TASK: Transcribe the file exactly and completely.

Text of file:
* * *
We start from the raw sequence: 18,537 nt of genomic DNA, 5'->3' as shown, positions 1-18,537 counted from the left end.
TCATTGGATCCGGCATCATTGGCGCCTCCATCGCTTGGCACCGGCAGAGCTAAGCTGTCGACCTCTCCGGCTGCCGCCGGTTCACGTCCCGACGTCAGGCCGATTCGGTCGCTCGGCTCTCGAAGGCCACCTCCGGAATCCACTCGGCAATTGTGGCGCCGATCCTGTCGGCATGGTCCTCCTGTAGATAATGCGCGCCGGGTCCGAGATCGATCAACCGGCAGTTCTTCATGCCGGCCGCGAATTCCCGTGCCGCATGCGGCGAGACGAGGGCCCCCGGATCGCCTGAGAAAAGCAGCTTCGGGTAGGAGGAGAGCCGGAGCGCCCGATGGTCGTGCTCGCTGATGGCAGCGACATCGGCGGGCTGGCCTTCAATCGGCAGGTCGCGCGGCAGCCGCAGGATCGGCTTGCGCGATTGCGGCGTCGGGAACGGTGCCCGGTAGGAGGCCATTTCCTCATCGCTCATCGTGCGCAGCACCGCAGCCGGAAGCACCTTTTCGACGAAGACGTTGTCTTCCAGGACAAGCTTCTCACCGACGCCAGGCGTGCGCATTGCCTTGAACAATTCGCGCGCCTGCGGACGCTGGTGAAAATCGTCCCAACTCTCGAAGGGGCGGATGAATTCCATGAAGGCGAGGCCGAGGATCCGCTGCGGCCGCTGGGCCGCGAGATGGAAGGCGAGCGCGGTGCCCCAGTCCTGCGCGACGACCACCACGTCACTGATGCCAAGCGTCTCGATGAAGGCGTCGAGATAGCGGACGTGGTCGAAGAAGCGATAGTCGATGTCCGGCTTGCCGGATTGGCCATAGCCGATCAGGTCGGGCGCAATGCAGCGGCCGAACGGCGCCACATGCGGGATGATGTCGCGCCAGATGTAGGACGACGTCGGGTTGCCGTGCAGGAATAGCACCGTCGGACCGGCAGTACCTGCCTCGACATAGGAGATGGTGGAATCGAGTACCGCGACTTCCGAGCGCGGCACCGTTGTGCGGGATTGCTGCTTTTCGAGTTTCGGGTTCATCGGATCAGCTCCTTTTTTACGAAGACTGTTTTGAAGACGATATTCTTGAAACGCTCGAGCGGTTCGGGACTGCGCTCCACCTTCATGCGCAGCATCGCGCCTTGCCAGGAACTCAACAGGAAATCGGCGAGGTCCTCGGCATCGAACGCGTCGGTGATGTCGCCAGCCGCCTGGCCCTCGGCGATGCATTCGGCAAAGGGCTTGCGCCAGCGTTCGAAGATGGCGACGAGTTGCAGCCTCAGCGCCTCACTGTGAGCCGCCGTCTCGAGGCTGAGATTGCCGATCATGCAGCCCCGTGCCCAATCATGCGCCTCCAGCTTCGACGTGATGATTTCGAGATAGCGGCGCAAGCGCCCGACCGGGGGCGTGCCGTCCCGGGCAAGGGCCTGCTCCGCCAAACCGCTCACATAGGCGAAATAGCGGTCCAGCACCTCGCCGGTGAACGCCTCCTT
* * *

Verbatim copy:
We start from the raw sequence: 18,537 nt of genomic DNA, 5'->3' as shown, positions 1-18,537 counted from the left end.
TCATTGGATCCGGCATCATTGGCGCCTCCATCGCTTGGCACCGGCAGAGCTAAGCTGTCGACCTCTCCGGCTGCCGCCGGTTCACGTCCCGACGTCAGGCCGATTCGGTCGCTCGGCTCTCGAAGGCCACCTCCGGAATCCACTCGGCAATTGTGGCGCCGATCCTGTCGGCATGGTCCTCCTGTAGATAATGCGCGCCGGGTCCGAGATCGATCAACCGGCAGTTCTTCATGCCGGCCGCGAATTCCCGTGCCGCATGCGGCGAGACGAGGGCCCCCGGATCGCCTGAGAAAAGCAGCTTCGGGTAGGAGGAGAGCCGGAGCGCCCGATGGTCGTGCTCGCTGATGGCAGCGACATCGGCGGGCTGGCCTTCAATCGGCAGGTCGCGCGGCAGCCGCAGGATCGGCTTGCGCGATTGCGGCGTCGGGAACGGTGCCCGGTAGGAGGCCATTTCCTCATCGCTCATCGTGCGCAGCACCGCAGCCGGAAGCACCTTTTCGACGAAGACGTTGTCTTCCAGGACAAGCTTCTCACCGACGCCAGGCGTGCGCATTGCCTTGAACAATTCGCGCGCCTGCGGACGCTGGTGAAAATCGTCCCAACTCTCGAAGGGGCGGATGAATTCCATGAAGGCGAGGCCGAGGATCCGCTGCGGCCGCTGGGCCGCGAGATGGAAGGCGAGCGCGGTGCCCCAGTCCTGCGCGACGACCACCACGTCACTGATGCCAAGCGTCTCGATGAAGGCGTCGAGATAGCGGACGTGGTCGAAGAAGCGATAGTCGATGTCCGGCTTGCCGGATTGGCCATAGCCGATCAGGTCGGGCGCAATGCAGCGGCCGAACGGCGCCACATGCGGGATGATGTCGCGCCAGATGTAGGACGACGTCGGGTTGCCGTGCAGGAATAGCACCGTCGGACCGGCAGTACCTGCCTCGACATAGGAGATGGTGGAATCGAGTACCGCGACTTCCGAGCGCGGCACCGTTGTGCGGGATTGCTGCTTTTCGAGTTTCGGGTTCATCGGATCAGCTCCTTTTTTACGAAGACTGTTTTGAAGACGATATTCTTGAAACGCTCGAGCGGTTCGGGACTGCGCTCCACCTTCATGCGCAGCATCGCGCCTTGCCAGGAACTCAACAGGAAATCGGCGAGGTCCTCGGCATCGAACGCGTCGGTGATGTCGCCAGCCGCCTGGCCCTCGGCGATGCATTCGGCAAAGGGCTTGCGCCAGCGTTCGAAGATGGCGACGAGTTGCAGCCTCAGCGCCTCACTGTGAGCCGCCGTCTCGAGGCTGAGATTGCCGATCATGCAGCCCCGTGCCCAATCATGCGCCTCCAGCTTCGACGTGATGATTTCGAGATAGCGGCGCAAGCGCCCGACCGGGGGCGTGCCGTCCCGGGCAAGGGCCTGCTCCGCCAAACCGCTCACATAGGCGAAATAGCGGTCCAGCACCTCGCCGGTGAACGCCTCCTT